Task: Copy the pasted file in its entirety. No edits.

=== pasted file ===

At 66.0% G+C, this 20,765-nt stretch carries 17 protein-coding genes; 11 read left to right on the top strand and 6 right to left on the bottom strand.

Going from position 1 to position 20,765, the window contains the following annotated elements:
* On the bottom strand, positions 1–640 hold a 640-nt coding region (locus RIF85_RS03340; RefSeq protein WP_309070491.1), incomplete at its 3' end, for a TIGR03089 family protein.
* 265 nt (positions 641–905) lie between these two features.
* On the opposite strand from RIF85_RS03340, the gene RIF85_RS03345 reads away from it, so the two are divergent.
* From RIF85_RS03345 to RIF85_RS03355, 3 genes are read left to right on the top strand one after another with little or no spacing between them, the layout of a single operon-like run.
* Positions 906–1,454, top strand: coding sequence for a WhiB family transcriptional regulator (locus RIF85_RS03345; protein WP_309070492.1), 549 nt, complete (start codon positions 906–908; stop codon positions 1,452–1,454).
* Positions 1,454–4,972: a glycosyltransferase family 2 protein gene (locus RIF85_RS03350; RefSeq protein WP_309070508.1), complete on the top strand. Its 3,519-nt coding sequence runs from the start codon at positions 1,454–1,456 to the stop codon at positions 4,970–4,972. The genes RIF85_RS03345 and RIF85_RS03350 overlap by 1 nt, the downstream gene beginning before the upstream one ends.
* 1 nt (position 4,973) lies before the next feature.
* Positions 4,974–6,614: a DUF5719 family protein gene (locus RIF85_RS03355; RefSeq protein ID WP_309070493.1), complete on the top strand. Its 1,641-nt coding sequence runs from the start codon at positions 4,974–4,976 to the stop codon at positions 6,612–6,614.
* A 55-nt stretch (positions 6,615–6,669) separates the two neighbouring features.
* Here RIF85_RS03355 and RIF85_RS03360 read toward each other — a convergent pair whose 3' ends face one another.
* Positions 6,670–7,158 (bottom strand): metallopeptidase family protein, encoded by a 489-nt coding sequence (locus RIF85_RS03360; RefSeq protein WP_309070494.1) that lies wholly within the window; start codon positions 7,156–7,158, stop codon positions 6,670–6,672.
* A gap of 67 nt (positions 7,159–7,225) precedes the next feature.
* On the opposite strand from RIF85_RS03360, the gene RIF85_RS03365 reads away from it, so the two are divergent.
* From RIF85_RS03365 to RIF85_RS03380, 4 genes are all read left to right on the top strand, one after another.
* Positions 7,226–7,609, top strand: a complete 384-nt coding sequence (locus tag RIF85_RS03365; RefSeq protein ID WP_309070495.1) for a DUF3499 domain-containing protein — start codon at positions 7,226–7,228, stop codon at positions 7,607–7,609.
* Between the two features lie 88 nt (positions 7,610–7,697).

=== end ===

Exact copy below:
At 66.0% G+C, this 20,765-nt stretch carries 17 protein-coding genes; 11 read left to right on the top strand and 6 right to left on the bottom strand.

Going from position 1 to position 20,765, the window contains the following annotated elements:
* On the bottom strand, positions 1–640 hold a 640-nt coding region (locus RIF85_RS03340; RefSeq protein WP_309070491.1), incomplete at its 3' end, for a TIGR03089 family protein.
* 265 nt (positions 641–905) lie between these two features.
* On the opposite strand from RIF85_RS03340, the gene RIF85_RS03345 reads away from it, so the two are divergent.
* From RIF85_RS03345 to RIF85_RS03355, 3 genes are read left to right on the top strand one after another with little or no spacing between them, the layout of a single operon-like run.
* Positions 906–1,454, top strand: coding sequence for a WhiB family transcriptional regulator (locus RIF85_RS03345; protein WP_309070492.1), 549 nt, complete (start codon positions 906–908; stop codon positions 1,452–1,454).
* Positions 1,454–4,972: a glycosyltransferase family 2 protein gene (locus RIF85_RS03350; RefSeq protein WP_309070508.1), complete on the top strand. Its 3,519-nt coding sequence runs from the start codon at positions 1,454–1,456 to the stop codon at positions 4,970–4,972. The genes RIF85_RS03345 and RIF85_RS03350 overlap by 1 nt, the downstream gene beginning before the upstream one ends.
* 1 nt (position 4,973) lies before the next feature.
* Positions 4,974–6,614: a DUF5719 family protein gene (locus RIF85_RS03355; RefSeq protein ID WP_309070493.1), complete on the top strand. Its 1,641-nt coding sequence runs from the start codon at positions 4,974–4,976 to the stop codon at positions 6,612–6,614.
* A 55-nt stretch (positions 6,615–6,669) separates the two neighbouring features.
* Here RIF85_RS03355 and RIF85_RS03360 read toward each other — a convergent pair whose 3' ends face one another.
* Positions 6,670–7,158 (bottom strand): metallopeptidase family protein, encoded by a 489-nt coding sequence (locus RIF85_RS03360; RefSeq protein WP_309070494.1) that lies wholly within the window; start codon positions 7,156–7,158, stop codon positions 6,670–6,672.
* A gap of 67 nt (positions 7,159–7,225) precedes the next feature.
* On the opposite strand from RIF85_RS03360, the gene RIF85_RS03365 reads away from it, so the two are divergent.
* From RIF85_RS03365 to RIF85_RS03380, 4 genes are all read left to right on the top strand, one after another.
* Positions 7,226–7,609, top strand: a complete 384-nt coding sequence (locus tag RIF85_RS03365; RefSeq protein ID WP_309070495.1) for a DUF3499 domain-containing protein — start codon at positions 7,226–7,228, stop codon at positions 7,607–7,609.
* Between the two features lie 88 nt (positions 7,610–7,697).